Business Today

The Digital Rupee

Payments grow at a super fast pace but regulatory challenges remain.
twitter-logoAnand Adhikari | Print Edition: December 16, 2018
The Digital Rupee
Illustration by Raj Verma

Almost half the ATM machines in India are under threat of shutdown by early next year owing to escalating maintenance costs. The doomsday warning comes from the Confederation of ATM Industry. But it will be a blessing in disguise for digital players, especially the new generation of fintech companies that are working to convert cash into digital wallets.

This was an area where even demonetisation didn't help much as the economy reverted to earlier cash dependency levels after the initial panic - almost 10 per cent of GDP. Digital payments, however, are on the rise (in part, because the government, regulators and fintech players are pushing for it).

The Unified Payment Interface (UPI) acted as a game changer and the RBI's move to allow a new category of payments banks will further expand digital payments in rural and semi-urban areas. The entry of global social media platforms Google and Facebook into the payments space has also put the spotlight on digital payments.

Relying on traditional electronic modes such as NEFT, IMPS, cards and prepaid instruments in the innovation game, Indian banks are more the followers than leaders.

Rising digital numbers speak for themselves. RBI data says out of Rs 285 lakh crore retail payments in 2017/18, the share of electronics clearing stood at a whopping 67.61 per cent with transactions of Rs 192 lakh crore, followed by paper clearing with share of 28.67 per cent at Rs 81 lakh crore and card payments with share of 3.71 per cent at Rs 10 lakh crore.

UPI-based payments began with Rs 1 lakh crore worth of transactions in 2017/18. Growth in UPI transactions was 1,491 per cent. And a Credit Suisse report says India's digital payments will grow to $1 trillion and mobile payments to $190 billion by 2022/23,.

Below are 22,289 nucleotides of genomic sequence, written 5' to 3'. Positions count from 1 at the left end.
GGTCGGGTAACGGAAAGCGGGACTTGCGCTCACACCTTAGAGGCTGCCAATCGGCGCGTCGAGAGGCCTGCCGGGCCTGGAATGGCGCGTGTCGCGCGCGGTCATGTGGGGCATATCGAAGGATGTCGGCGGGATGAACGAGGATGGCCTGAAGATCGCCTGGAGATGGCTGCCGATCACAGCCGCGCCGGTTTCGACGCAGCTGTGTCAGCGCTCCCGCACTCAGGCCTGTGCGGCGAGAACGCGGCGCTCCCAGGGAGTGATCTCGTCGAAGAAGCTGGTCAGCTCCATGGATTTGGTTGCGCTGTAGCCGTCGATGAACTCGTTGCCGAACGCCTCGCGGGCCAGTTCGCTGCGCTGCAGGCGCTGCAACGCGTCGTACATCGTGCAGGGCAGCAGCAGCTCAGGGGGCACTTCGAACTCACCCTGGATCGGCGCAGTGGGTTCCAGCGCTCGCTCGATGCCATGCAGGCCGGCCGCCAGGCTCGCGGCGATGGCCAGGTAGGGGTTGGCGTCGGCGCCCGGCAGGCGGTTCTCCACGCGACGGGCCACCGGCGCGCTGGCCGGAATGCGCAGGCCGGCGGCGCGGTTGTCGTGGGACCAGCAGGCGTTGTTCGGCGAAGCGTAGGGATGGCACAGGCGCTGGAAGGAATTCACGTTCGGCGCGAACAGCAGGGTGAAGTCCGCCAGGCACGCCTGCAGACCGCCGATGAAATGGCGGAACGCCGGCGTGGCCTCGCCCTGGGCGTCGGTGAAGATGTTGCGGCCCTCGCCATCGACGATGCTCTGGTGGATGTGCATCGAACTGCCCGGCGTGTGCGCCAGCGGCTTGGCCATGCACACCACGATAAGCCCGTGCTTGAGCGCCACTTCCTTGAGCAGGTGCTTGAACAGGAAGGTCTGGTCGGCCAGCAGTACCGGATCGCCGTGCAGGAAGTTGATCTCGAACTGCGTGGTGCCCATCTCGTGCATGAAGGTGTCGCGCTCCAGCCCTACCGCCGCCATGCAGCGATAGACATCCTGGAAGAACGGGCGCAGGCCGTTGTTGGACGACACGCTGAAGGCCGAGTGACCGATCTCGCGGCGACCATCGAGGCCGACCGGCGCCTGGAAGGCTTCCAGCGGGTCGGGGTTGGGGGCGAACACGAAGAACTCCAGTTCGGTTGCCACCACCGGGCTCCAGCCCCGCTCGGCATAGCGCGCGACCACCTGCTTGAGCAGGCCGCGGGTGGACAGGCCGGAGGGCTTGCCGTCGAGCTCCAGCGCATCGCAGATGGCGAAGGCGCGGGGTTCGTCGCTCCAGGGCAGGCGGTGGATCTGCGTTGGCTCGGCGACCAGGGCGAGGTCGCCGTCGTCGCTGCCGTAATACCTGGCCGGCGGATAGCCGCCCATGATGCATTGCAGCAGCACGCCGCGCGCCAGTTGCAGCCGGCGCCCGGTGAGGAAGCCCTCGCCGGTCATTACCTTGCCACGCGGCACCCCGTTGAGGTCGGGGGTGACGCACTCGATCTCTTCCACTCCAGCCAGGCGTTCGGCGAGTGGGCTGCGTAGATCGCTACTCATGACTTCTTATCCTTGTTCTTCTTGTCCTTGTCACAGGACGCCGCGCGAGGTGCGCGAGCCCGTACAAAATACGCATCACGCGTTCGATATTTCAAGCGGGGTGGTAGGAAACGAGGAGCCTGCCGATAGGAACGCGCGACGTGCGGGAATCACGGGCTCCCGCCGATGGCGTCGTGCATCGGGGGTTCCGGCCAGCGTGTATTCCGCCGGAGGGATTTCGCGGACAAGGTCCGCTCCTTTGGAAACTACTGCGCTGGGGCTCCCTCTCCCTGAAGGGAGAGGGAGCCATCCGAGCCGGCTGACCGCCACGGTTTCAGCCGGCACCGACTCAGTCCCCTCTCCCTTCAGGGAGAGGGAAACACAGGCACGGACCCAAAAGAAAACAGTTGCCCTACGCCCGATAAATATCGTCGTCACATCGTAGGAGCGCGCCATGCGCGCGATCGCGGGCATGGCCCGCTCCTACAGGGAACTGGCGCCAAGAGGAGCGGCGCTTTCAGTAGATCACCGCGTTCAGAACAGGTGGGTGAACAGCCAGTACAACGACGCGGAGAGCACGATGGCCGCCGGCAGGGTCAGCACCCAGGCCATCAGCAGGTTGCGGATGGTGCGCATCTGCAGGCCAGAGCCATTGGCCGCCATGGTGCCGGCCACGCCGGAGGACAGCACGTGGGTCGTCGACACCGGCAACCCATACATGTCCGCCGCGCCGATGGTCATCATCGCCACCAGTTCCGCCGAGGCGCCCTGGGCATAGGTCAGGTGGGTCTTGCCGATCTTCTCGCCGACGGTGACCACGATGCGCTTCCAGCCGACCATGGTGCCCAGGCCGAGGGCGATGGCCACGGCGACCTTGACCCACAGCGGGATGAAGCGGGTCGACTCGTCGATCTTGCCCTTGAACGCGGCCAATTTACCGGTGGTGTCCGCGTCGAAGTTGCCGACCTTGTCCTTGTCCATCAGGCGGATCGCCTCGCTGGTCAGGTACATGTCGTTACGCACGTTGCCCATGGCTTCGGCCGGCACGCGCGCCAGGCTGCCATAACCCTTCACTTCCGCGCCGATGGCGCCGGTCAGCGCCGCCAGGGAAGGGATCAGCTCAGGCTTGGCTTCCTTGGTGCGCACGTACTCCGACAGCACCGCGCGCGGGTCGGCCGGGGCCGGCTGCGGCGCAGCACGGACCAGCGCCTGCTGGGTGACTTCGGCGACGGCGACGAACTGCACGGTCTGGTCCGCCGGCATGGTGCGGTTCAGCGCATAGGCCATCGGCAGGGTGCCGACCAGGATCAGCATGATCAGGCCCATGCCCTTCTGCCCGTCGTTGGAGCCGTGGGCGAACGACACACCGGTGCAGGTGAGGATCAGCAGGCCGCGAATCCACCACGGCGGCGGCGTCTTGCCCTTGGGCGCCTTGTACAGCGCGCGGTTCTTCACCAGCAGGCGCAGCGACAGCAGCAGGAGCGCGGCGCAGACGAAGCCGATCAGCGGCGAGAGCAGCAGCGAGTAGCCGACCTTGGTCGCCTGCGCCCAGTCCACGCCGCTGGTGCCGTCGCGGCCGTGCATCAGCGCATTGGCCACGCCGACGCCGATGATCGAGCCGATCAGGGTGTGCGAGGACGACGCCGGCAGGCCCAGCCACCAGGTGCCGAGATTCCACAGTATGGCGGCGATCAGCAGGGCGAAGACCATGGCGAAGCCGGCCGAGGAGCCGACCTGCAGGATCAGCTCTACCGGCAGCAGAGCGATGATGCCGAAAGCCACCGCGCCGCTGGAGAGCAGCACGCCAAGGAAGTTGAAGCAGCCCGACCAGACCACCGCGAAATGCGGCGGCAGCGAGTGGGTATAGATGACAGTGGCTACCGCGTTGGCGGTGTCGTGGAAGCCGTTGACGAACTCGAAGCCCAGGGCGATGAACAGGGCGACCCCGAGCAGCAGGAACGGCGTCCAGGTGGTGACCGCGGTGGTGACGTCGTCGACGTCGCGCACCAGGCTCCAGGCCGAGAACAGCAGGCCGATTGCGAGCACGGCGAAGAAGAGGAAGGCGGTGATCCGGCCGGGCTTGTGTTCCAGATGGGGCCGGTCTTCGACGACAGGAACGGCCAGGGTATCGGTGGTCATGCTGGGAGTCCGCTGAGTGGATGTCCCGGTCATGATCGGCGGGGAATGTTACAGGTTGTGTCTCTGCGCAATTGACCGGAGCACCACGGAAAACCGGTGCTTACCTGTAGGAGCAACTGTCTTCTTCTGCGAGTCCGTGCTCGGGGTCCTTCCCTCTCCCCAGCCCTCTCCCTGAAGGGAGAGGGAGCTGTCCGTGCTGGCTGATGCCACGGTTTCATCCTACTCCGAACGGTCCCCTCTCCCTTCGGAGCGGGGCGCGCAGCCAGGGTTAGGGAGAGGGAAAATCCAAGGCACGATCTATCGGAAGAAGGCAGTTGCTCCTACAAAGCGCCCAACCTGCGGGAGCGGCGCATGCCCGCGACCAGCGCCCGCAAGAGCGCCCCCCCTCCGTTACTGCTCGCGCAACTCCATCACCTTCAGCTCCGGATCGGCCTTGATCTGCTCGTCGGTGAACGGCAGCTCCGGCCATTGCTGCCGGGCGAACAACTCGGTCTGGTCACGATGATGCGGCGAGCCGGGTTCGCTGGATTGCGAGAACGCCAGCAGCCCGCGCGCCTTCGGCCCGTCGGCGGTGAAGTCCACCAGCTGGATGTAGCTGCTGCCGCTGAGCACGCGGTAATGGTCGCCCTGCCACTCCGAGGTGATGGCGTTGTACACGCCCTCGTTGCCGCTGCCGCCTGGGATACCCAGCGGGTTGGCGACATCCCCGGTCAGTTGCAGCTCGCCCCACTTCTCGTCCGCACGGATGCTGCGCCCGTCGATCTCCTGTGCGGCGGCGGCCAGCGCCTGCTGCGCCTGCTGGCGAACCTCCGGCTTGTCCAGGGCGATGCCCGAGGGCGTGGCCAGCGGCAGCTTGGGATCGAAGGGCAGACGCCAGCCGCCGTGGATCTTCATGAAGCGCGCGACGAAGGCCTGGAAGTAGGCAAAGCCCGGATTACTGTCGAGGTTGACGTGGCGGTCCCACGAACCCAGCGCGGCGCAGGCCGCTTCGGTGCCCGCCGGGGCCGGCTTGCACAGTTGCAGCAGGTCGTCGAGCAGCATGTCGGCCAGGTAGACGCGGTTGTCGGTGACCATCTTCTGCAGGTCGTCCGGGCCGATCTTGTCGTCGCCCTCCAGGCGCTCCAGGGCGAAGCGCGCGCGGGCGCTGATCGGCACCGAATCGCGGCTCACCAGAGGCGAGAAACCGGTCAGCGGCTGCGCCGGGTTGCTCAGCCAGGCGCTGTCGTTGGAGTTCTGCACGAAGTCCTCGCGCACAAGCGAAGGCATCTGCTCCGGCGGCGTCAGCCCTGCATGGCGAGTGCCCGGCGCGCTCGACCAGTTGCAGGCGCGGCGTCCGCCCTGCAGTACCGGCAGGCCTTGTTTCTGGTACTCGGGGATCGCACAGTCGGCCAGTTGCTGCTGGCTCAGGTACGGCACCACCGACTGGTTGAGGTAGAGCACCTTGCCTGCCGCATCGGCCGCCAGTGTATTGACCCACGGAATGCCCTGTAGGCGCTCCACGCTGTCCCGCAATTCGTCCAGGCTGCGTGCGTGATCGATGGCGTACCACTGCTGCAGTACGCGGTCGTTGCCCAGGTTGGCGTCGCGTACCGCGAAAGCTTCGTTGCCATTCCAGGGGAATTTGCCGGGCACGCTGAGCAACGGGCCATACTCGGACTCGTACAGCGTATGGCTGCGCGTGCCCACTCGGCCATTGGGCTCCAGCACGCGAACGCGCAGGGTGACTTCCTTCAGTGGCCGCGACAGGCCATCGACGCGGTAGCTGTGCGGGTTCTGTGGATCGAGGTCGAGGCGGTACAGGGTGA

Technology and the regulatory framework will naturally play a significant role and thus far regulators are open to experiments - for instance, the UPI 2.0 version or interoperability for wallet players.

The journey, however, still has its challenges. The smart phone penetration is still low in rural and semi-urban areas, and internet bandwidth is a problem. The world, meanwhile, is moving on to contactless and wearable payment technologies; and work is ongoing on blockchain technologies with potential to disrupt the payments space.

In addition, there are regulatory challenges. The recent ban on Aadhaar authentication by the Supreme Court has pushed back the digital drive. Globally, there are stringent guidelines for customer authentication and Open Banking Regulations such as the European PSD2 (for customer data sharing) are creating a level playing field between existing banks with customers and new challengers.

Lastly, banks and financial institutions have to keep a close eye on cyber security and customer data protection. Nitin Bhatnagar, who leads PCI Security Standards Council in India, says as digital payments are increasing, the country's financial system is also becoming a desirable target for cyber criminals. And the biggest challenge is protecting customers' data.


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